(BEGIN VIDEOTAPE) WILLIAM SCHNEIDER, CNN SR. POLITICAL ANALYST (voice-over): Without polls, Bill Clinton could never have survived. When the Monica Lewinsky story came out in January, 1998, official Washington was ready to declare the Clinton presidency over.

WOLF BLITZER, CNN ANCHOR: This week's leading magazines are leading with, you guessed it, the president. "U.S. News" covered the story and asked the question everyone is asking, "Is he finished?"

SCHNEIDER: Until the polls came out and showed the people did not want the president driven out of office.

Without polls, Elian Gonzalez would have stayed with his Miami relatives. Congress was threatening to intervene in the case.

SEN. TRENT LOTT (R), MISSISSIPPI: That's why we're going to have the hearings, to try to find the truth.

SCHNEIDER: But polls showed the American people thought the child belonged with his father. Without polls, attempts by politicians to keep Terri Schiavo alive might have succeeded. But three-quarters of Americans disapproved of Congress' involvement in what most people thought was a private family matter.

Some Republicans are now threatening retribution against the judiciary.

REP. TOM DELAY (R-TX), MAJORITY LEADER: We will look at an arrogant, out of control, unaccountable judiciary that thumbed their nose at Congress and the president.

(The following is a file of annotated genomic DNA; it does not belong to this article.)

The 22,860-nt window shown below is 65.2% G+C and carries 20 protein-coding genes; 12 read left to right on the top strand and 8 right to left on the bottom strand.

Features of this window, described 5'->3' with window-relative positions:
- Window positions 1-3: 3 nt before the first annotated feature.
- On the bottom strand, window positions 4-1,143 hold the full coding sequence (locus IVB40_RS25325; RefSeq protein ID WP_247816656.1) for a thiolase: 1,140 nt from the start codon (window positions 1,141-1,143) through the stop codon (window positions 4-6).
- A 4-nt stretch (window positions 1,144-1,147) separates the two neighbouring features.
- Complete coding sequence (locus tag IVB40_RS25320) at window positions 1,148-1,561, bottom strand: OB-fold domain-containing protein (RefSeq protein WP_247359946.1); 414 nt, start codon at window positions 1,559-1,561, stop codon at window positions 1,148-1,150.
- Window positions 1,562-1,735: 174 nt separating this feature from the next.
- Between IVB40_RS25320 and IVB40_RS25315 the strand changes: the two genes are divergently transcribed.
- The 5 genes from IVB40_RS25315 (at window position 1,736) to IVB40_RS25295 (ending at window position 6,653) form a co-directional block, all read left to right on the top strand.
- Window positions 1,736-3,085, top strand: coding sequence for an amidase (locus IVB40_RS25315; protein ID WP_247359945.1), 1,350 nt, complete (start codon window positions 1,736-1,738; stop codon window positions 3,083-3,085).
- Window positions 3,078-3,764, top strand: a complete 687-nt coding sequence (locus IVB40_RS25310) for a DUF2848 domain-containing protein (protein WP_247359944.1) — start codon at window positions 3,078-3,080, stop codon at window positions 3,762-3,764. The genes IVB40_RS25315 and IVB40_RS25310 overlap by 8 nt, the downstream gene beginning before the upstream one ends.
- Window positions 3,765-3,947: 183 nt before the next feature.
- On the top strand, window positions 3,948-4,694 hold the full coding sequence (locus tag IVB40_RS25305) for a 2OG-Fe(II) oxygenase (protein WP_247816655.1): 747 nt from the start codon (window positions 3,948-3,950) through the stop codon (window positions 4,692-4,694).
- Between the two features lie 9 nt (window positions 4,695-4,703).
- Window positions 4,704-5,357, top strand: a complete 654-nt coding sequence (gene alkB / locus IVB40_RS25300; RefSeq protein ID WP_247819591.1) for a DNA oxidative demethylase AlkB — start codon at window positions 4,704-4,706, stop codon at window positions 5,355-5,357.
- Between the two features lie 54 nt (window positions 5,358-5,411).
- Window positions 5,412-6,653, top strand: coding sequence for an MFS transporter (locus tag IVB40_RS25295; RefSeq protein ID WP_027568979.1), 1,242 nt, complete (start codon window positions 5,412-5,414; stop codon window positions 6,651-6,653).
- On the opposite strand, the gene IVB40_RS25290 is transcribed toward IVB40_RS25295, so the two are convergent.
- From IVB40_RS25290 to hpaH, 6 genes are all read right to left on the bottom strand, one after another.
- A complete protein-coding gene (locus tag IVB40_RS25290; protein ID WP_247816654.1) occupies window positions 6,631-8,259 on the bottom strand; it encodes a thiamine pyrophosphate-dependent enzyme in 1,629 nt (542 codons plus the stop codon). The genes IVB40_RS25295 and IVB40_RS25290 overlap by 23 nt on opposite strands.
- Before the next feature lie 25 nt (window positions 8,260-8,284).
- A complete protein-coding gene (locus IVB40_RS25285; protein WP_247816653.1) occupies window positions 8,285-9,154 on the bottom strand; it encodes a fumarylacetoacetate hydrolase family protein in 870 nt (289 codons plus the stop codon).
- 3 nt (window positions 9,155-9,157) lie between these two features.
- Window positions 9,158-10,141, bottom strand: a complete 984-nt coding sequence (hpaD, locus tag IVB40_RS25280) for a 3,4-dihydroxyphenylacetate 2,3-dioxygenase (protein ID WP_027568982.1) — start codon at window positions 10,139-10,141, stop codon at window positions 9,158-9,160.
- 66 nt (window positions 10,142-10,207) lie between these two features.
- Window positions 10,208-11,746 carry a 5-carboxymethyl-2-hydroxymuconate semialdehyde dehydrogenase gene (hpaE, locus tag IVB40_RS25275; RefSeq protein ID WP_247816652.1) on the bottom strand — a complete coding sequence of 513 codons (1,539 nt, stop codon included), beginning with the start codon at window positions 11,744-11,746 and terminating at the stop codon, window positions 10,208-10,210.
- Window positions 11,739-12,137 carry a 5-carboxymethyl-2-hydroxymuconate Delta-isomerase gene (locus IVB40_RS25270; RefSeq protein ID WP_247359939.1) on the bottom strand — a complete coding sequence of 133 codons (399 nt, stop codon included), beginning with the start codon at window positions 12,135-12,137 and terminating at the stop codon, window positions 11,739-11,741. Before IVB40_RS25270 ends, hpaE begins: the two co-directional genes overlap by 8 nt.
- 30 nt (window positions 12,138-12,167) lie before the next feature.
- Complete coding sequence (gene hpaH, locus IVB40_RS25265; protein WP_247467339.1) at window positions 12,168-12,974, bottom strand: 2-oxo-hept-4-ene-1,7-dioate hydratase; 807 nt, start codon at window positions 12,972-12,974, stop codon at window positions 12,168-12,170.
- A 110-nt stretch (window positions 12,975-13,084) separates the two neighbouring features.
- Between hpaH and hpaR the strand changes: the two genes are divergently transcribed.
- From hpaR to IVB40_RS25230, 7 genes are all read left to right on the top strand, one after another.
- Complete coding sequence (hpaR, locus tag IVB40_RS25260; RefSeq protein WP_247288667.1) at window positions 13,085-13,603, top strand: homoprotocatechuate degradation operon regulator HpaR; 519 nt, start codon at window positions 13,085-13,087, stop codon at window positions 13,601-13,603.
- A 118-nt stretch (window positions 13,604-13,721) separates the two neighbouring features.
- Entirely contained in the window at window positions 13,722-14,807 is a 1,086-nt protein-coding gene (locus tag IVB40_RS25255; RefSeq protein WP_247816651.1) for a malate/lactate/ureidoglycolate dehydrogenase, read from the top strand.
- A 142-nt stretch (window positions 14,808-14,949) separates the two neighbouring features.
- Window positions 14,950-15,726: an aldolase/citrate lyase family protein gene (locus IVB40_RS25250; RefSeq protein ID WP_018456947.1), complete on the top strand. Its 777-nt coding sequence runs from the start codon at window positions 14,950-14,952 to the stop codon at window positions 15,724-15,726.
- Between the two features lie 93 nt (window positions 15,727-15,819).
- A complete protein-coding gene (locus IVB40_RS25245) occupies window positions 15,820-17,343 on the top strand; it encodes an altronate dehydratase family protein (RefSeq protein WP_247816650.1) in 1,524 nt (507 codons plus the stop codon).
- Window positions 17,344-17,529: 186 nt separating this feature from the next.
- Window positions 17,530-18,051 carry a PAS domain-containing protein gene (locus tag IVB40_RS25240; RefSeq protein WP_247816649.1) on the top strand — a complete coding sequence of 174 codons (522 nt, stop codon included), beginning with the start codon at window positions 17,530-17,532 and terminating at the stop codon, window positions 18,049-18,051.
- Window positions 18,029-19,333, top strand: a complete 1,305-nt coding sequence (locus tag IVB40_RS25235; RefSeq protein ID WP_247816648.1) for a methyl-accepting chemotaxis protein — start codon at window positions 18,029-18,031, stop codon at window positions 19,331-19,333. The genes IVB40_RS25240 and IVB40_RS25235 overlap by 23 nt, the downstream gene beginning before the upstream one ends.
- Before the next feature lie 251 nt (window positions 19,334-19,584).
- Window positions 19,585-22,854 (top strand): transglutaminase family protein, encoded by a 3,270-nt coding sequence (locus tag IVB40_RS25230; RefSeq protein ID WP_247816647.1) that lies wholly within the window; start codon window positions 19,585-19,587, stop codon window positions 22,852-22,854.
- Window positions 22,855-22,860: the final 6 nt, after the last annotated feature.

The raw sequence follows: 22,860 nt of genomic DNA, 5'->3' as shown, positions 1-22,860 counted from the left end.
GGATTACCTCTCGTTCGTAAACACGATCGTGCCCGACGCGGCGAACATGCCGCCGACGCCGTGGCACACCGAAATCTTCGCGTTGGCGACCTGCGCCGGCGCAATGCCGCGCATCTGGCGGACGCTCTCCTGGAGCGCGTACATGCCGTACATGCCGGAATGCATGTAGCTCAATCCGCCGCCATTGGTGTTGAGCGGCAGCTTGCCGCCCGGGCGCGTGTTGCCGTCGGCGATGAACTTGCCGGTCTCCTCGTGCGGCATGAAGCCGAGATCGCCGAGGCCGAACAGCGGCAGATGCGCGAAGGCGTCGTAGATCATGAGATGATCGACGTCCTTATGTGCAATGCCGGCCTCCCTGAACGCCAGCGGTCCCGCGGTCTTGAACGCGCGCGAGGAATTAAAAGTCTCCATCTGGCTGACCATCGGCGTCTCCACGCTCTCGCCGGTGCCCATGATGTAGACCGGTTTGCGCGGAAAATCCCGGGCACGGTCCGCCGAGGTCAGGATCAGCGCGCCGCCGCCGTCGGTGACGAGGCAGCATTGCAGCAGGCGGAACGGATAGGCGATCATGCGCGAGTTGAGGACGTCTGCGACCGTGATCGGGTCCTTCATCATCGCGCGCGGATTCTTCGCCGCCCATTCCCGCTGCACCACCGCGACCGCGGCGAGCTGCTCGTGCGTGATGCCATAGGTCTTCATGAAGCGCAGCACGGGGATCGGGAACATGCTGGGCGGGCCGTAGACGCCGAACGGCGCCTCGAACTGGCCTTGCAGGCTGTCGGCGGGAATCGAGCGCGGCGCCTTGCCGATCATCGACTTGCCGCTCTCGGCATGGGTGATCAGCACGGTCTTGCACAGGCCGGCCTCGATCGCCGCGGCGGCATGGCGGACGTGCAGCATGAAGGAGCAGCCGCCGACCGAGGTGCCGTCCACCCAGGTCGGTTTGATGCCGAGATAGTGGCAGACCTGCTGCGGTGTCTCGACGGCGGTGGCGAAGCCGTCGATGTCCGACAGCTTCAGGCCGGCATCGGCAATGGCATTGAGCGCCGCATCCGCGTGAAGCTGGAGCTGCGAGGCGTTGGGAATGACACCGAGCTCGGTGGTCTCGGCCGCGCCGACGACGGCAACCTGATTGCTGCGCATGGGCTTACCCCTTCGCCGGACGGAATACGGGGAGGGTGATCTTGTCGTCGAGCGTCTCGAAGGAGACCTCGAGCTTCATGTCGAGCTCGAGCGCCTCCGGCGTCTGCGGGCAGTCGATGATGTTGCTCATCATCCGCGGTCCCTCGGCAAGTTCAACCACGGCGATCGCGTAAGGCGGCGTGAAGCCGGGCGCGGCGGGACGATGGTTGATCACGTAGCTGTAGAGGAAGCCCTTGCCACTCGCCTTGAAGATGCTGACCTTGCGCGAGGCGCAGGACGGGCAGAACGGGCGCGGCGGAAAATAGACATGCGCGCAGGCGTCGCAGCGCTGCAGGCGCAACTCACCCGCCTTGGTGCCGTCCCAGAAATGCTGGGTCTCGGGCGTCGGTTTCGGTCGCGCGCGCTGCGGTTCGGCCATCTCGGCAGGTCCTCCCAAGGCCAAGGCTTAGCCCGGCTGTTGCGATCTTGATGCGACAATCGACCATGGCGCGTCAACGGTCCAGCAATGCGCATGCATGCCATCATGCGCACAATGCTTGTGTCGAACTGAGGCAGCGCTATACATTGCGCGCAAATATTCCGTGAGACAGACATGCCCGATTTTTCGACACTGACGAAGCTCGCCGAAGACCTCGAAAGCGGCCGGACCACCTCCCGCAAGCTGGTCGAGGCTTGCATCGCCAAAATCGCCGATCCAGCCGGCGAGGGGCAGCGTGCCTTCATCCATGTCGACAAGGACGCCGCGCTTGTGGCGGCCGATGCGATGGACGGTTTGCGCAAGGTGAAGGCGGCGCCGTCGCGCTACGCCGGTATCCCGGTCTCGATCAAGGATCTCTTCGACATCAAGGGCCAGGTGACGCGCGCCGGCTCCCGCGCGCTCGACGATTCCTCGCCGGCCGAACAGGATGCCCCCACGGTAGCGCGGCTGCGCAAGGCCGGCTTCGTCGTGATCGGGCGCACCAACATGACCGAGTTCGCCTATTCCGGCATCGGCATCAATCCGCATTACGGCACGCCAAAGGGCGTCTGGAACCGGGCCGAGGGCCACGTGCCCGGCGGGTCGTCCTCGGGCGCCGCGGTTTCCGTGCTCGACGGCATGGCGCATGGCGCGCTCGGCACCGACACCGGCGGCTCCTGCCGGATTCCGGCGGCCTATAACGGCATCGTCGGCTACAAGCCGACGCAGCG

SCHNEIDER: Democrats, who have been in the awkward position of defending the use of the filibuster to stop President Bush's judicial nominations, now have a new argument.

SEN. EDWARD KENNEDY (D), MASSACHUSETTS: Apparently, it's not enough for Republicans to rule the White House and Congress. They want power over the independent judiciary too.

SCHNEIDER: That argument comes from the Terri Schiavo case.

KENNEDY: And Republican leaders abused their positions of power to play politics with Terri Schiavo's life.

SCHNEIDER: Republicans don't want their effort to end filibusters to be construed as an attack on the judiciary. They need to separate the filibuster issue from the Schiavo case.

Senate Majority Leader Bill Frist told reporters, "I believe we have a fair and independent judiciary today. I respect that."

Senate Democratic leader Larry Reid said...

SEN. HARRY REID (D-NV), MINORITY LEADER: Let's just calm down and see where the American people are on this issue.

SCHNEIDER: Spoken like a man who has the polls on his side.


SCHNEIDER: Democrats defending the filibuster are now in a stronger position. They can depict themselves as defending the courts from an attack by Congress at a time when the polls have been strongly against Congress in the Schiavo case.

WOODRUFF: Bill, what about all this conversation and the charges that Congress -- well, that any of the Republicans and others involved are overreaching here?

SCHNEIDER: Yes, overreaching is exactly the charge. And in the case of an attack on the courts, that looks like exactly what they're doing.

The most famous case of overreaching was almost 70 years ago. And that wasn't by a Republican. It was a Democratic president at the peak of his popularity.

In 1937, Franklin Delano Roosevelt attacked the U.S. Supreme Court, which had invalidated parts of the New Deal, and he tried to expand the size of the court. It was called court packing. And even though he had huge majorities in Congress, he overreached and it didn't work.